The Boots in the Barn program at EAT facilitates a relationship and a bond between the veteran/ 1st responder and his or her horse. Through our program, veterans and 1st responders are trained in horsemanship with the intent of better preparing their horse for its role in providing therapy to others in the community, while at the same time providing a very unique and rewarding experience for themselves. Horses are incredibly sensitive and perceptive beings. Thus, in learning how to approach and effectively guide and communicate with their horse, the individual also learns how to better understand and guide one’s self.
Equine-Assisted Therapy is a welcoming, family environment where veterans can get away, relax, and share time with fellow veterans, friendly staff members, and calming animals. This facilitates an environment of understanding and trust, which in turn significantly reduces stress and anxiety in our participants.
As prey animals, horses possess many of the same needs and encounter many of the same psychological challenges as a veteran returning from war. Common needs between the horse and veteran, such as group hierarchy, routine, safety, and comfort help to facilitate a trusting bond between the horse and human. Unlike interaction with other humans, the communication that participants have with their horses is nonverbal and nonjudgmental; Through body language alone, participants begin fostering a common bond with their horses that is based upon mutual trust and respect. In turn, this bond facilitates the beginning of emotional healing for the participant.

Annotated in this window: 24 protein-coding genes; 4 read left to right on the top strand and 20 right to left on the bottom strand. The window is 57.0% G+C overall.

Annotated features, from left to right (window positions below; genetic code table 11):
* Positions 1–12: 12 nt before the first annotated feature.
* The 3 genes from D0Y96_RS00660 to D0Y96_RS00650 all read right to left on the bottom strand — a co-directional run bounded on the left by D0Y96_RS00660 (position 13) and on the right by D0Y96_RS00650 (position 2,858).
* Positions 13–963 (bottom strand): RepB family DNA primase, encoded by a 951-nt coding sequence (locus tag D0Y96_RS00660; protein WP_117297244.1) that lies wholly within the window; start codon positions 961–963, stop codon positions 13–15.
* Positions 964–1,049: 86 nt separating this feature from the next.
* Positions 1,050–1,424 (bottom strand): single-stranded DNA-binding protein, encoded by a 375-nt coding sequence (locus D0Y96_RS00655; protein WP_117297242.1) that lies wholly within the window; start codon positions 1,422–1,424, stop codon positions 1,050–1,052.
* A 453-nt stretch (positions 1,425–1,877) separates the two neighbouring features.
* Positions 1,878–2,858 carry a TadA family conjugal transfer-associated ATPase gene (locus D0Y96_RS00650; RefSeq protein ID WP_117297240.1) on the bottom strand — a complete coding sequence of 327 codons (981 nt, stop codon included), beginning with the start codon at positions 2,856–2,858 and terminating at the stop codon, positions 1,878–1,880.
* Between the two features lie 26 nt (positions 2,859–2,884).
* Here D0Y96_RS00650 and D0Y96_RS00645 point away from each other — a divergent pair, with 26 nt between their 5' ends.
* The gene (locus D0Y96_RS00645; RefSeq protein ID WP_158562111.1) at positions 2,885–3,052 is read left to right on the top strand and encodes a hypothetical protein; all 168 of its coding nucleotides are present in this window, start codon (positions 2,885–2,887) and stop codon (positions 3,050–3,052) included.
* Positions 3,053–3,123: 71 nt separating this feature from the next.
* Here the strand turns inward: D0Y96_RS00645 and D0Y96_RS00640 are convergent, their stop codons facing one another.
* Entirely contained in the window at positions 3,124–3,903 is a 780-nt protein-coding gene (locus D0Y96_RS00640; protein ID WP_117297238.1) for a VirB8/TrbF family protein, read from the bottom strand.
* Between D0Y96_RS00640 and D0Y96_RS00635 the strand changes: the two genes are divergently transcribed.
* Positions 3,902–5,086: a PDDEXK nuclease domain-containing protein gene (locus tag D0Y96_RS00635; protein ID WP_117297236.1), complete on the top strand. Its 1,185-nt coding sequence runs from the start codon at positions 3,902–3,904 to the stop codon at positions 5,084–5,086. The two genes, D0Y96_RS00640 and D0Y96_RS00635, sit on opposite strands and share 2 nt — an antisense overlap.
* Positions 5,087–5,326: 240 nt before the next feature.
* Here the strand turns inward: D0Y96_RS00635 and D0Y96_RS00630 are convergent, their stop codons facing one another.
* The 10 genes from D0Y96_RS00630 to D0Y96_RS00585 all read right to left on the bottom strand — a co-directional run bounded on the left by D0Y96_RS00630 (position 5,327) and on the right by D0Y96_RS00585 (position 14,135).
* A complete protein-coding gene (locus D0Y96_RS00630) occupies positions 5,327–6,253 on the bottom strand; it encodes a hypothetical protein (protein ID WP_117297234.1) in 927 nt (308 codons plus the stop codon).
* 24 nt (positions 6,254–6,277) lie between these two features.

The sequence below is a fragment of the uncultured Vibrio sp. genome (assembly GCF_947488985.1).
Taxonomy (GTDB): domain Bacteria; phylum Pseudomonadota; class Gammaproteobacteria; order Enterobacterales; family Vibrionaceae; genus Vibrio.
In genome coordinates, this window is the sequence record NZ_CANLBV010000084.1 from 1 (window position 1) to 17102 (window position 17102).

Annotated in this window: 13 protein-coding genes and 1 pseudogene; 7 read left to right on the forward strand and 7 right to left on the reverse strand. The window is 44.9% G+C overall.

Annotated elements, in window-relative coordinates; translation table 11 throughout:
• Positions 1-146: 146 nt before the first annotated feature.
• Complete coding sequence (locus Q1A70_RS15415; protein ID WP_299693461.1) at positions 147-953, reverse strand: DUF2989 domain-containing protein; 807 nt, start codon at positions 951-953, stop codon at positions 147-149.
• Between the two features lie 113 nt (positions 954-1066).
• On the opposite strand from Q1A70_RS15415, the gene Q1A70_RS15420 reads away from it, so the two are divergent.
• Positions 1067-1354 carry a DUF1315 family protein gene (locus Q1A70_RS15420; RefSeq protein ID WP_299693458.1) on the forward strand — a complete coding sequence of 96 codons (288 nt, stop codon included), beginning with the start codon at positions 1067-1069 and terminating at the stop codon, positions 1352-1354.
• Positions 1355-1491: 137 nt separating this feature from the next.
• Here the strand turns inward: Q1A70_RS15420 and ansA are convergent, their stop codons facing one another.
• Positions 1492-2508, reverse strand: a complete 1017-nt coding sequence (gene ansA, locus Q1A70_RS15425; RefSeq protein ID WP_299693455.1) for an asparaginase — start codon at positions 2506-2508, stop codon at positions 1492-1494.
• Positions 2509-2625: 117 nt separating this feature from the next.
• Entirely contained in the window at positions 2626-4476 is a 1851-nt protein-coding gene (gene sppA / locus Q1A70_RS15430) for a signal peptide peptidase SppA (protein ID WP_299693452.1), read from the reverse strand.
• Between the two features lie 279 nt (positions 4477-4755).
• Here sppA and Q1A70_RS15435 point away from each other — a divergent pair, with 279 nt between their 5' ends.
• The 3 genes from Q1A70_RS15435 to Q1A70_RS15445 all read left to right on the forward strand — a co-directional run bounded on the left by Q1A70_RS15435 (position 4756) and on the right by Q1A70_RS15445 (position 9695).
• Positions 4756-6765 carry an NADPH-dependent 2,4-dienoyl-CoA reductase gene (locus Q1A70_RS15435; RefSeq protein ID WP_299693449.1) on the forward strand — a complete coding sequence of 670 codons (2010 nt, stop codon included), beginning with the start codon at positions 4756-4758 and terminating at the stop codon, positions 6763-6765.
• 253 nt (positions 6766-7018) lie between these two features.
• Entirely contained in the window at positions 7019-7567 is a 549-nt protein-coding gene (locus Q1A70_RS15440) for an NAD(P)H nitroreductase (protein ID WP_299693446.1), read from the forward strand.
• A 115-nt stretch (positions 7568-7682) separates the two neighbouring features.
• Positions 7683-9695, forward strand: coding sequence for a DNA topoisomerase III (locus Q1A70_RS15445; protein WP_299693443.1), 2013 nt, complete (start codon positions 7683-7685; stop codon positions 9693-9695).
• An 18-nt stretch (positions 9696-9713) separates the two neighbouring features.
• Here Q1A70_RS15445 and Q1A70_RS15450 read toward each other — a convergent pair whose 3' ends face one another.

In order to build trust, respect, and bond with their horses, participants are challenged to execute many tasks that require the demonstration of initiative, confidence, commitment, honesty, and empathy. Through the experiences gained in applying these attributes, a participant develops:
- Purpose – Committing as the horse’s advocate
- Teamwork – Performing as the horse’s partner
- Leadership – Establishing one’s self as the horse’s leader
- Communication – Communicating clearly and concisely
- Commitment – Never letting down or giving up
- Self-awareness – Control of physical movement and posture
- Self-control – Controlling emotion
- Self-esteem – Building confidence by overcoming fear
- Self-efficacy – Experiencing accomplishment through success
- Self-understanding – Learning about one’s self through horse’s behavior
- Social skills – Using the relationship with the horse to enhance relationships with people
Throughout the program, we focus on developing leadership, self-awareness, confidence, patience, consistency, and courage while learning the basics of horsemanship. Once veterans/ 1st responders progress through the program, they are encouraged to continue their time with EAT by helping guide future Boots in the Barn classes, as well as other programs and activities at EAT they may be interested in.
If you have questions about our Boots in the Barn program, please e-mail us at email@example.com